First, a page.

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Unread July 29th, 2006, 11:24 AM
Margaret McGhee Margaret McGhee is offline
Join Date: Jan 2006
Posts: 271
Default Re: free will, determinism, and morality

Fred: But one can see how MM “feels compelled by her emotions,” to believe whatever it is that she happens to believe, since, as she has previously declared, she believes whatever it is she believes b/c that is what makes MM herself “feel good,” and, as she explains in her so-called “axiom,” MM “uses her brains to justify it”; and also, as MM now amplifies, “what makes us different are the things that make us feel good.”
OK - and your point is . . . ?


On edit: I don't mean this post to be sarcastic. I really would like to know what it is about my premise - that we make behavior decisions according to our subconscious prediction of how we will feel (better or worse) as a result of that behavior - that angers you so much that you feel (emotionally) compelled to sarcastically criticize it (and me).

You seem to think that I have belittled the role of intellect in this process. If you think that we make behavior decisions solely as a result of our intellectual calculations - then perhaps I have. But, I allow intellect to participate in behavior decisions - according to the emotional weight we subconsciously feel from those calculations.

In some behavior decisions there may be no other sources of emotion bearing on that decision. By that I mean that we don't expect to be greatly affected emotionally by our decision. These would include most of the hundreds of utilitarian decisions we make each day like which off-ramp to take to Home Depot, for example, where we expect little emotional consequence from the result of that decision. In these decisions, the weak emotions from our intellectual conclusion will be the only emotions bearing on the decision (we would be mildly dissapointed if we chose the wrong ramp and had to spend an extra five minutes getting to the store) - so we will engage our intellect and take a particular off-ramp.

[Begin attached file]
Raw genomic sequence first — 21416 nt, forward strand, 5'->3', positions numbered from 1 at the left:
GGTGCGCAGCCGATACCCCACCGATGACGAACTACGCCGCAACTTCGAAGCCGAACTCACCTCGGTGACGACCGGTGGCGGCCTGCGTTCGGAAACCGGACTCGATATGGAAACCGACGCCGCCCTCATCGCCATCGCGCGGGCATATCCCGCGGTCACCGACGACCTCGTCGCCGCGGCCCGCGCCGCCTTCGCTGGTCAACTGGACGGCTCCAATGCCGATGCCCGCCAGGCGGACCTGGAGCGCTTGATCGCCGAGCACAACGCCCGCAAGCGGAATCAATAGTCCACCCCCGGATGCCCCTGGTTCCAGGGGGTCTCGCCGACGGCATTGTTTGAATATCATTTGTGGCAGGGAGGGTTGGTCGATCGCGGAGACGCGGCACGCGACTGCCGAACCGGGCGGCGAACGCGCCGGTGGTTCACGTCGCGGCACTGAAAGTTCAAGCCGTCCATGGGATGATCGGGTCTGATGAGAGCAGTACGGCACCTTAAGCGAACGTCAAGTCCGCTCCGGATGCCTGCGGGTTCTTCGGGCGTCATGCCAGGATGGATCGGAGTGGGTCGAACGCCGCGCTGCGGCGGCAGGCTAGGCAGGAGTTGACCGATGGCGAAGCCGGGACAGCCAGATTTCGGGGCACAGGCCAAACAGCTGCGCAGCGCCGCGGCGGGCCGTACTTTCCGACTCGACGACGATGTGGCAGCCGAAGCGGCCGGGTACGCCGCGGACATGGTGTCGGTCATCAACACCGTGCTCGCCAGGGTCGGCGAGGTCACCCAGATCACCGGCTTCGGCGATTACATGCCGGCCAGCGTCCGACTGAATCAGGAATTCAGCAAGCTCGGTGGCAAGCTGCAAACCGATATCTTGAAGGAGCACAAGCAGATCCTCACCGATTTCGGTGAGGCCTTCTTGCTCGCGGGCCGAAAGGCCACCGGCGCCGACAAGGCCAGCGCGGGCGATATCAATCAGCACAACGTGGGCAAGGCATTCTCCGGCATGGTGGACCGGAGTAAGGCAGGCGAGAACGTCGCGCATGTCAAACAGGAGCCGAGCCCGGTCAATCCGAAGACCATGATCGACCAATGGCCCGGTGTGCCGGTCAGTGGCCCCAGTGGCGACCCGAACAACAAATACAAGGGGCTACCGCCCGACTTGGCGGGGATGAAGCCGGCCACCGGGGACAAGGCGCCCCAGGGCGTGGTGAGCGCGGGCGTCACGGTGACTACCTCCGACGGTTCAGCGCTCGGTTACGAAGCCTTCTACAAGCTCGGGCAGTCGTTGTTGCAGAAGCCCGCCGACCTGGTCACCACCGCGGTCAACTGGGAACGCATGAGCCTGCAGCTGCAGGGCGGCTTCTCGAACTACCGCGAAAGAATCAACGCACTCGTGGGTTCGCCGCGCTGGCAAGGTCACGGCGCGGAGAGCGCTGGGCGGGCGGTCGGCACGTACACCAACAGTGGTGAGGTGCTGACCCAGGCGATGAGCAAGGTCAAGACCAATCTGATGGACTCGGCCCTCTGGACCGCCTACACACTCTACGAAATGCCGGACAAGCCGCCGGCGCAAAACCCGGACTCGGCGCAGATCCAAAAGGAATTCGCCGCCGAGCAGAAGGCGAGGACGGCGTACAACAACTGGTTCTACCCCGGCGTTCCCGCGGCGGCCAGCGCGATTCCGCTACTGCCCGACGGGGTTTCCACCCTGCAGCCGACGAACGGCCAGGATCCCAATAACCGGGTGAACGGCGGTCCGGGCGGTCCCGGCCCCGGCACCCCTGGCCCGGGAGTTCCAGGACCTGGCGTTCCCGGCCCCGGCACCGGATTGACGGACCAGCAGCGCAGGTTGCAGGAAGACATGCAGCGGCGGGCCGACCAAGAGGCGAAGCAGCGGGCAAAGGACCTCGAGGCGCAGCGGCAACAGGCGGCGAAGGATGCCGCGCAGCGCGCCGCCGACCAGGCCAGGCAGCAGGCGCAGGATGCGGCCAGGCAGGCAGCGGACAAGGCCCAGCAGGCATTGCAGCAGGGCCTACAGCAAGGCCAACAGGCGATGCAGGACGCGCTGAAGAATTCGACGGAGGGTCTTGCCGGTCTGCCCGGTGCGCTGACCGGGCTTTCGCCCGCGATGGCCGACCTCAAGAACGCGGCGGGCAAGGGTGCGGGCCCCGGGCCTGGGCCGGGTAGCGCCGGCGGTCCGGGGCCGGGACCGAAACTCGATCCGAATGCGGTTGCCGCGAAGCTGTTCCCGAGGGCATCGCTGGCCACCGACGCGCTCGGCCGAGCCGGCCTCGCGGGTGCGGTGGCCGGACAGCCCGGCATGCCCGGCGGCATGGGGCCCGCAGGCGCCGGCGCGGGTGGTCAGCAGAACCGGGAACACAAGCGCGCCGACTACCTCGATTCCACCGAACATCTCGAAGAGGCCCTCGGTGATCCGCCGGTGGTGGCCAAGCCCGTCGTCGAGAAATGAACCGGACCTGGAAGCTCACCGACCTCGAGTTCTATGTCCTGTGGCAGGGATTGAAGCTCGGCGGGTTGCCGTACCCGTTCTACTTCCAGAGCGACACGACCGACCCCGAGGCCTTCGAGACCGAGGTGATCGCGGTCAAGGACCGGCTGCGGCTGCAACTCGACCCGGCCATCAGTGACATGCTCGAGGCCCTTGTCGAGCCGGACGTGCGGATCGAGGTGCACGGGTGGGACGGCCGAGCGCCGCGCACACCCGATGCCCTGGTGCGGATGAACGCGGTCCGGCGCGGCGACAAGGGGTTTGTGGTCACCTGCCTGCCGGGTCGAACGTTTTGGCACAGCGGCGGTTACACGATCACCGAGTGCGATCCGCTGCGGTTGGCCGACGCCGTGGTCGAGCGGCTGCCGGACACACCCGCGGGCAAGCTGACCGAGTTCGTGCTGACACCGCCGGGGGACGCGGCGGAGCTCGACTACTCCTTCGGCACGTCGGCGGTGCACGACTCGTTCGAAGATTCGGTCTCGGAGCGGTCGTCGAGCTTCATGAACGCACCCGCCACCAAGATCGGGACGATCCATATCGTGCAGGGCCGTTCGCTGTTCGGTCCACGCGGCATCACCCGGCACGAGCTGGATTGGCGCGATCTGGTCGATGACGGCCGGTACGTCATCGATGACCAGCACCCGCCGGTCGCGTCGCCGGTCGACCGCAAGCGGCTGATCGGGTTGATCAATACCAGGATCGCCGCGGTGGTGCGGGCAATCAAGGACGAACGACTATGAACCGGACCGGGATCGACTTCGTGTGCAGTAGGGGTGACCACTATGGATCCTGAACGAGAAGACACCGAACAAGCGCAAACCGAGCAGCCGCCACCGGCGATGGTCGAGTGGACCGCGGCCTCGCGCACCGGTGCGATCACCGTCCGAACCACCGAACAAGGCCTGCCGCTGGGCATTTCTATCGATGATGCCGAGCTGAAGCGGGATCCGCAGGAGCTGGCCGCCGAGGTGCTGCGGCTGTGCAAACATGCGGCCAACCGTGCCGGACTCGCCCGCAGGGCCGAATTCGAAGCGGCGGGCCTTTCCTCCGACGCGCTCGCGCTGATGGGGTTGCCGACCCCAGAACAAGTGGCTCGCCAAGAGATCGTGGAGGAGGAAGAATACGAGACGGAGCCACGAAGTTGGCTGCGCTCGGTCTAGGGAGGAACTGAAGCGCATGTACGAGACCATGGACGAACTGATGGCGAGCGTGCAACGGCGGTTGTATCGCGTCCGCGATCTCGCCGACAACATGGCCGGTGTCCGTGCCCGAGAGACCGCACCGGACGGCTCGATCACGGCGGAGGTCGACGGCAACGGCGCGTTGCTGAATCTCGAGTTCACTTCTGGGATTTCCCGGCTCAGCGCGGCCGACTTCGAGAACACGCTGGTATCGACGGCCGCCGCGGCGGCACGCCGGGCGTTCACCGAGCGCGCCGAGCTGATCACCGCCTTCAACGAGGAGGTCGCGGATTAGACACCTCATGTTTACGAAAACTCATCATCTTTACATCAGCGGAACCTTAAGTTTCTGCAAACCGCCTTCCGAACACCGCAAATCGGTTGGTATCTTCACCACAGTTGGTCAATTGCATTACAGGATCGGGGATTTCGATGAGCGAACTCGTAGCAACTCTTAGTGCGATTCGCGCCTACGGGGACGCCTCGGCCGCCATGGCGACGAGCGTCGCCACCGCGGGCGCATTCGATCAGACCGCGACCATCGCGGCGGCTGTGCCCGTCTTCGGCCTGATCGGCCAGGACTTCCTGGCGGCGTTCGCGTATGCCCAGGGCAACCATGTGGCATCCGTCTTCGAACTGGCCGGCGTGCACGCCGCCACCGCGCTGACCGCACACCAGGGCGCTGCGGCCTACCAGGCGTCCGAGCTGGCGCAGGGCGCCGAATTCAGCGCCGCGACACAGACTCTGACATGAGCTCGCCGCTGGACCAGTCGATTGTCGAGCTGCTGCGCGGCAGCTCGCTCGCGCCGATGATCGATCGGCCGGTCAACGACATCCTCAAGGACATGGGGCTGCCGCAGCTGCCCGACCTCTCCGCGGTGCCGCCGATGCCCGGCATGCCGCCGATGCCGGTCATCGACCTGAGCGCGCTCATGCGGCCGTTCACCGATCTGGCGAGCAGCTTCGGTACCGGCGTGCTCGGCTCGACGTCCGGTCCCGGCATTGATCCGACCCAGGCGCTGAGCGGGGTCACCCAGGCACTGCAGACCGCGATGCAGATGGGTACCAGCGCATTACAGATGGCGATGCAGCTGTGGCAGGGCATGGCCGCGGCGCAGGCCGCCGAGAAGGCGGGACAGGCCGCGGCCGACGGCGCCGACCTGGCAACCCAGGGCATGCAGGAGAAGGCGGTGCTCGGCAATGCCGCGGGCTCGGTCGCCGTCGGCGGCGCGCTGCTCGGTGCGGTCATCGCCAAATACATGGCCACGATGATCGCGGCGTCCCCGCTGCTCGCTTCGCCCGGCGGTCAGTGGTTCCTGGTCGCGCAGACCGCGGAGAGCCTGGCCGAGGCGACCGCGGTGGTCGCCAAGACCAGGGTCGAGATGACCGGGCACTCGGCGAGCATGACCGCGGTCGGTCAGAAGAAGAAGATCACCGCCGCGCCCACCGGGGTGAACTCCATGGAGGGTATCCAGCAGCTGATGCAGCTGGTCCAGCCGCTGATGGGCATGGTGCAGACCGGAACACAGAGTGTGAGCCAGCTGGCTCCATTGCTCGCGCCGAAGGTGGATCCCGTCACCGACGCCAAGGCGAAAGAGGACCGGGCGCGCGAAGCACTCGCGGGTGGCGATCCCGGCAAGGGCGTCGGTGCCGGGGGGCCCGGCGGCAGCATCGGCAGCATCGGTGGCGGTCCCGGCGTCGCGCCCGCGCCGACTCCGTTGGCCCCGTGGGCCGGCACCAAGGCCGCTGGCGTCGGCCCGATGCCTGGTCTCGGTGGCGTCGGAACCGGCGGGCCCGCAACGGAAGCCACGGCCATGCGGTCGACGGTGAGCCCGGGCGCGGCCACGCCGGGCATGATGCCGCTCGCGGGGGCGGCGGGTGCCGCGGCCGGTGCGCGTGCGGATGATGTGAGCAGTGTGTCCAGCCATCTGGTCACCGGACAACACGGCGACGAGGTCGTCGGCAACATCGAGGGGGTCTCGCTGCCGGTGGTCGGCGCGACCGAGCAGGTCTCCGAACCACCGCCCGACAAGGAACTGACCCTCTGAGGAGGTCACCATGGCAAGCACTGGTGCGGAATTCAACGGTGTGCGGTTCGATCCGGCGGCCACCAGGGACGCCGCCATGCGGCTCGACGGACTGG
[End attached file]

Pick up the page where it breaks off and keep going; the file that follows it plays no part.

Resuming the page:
Other decisions, like what college to go to, might have several competing sources for the emotions we expect to experience as a result of our decision. Our complex estimate of our happiness and success in life as a graduate of Stanford rather than Cal Poly, how others including potential employers will value us, etc. - could be a large source of the emotions we hope to estimate and quantify, both intellectually and subconsciously - in order to make the best decision.

I just don't understand why this view of behavior decision choice is so unsavory for you - unless perhaps it violates your view of free-will - and that violation generates strong negative emotions in you when you consider it.

Care to comment?


Last edited by Margaret McGhee; July 29th, 2006 at 02:15 PM.
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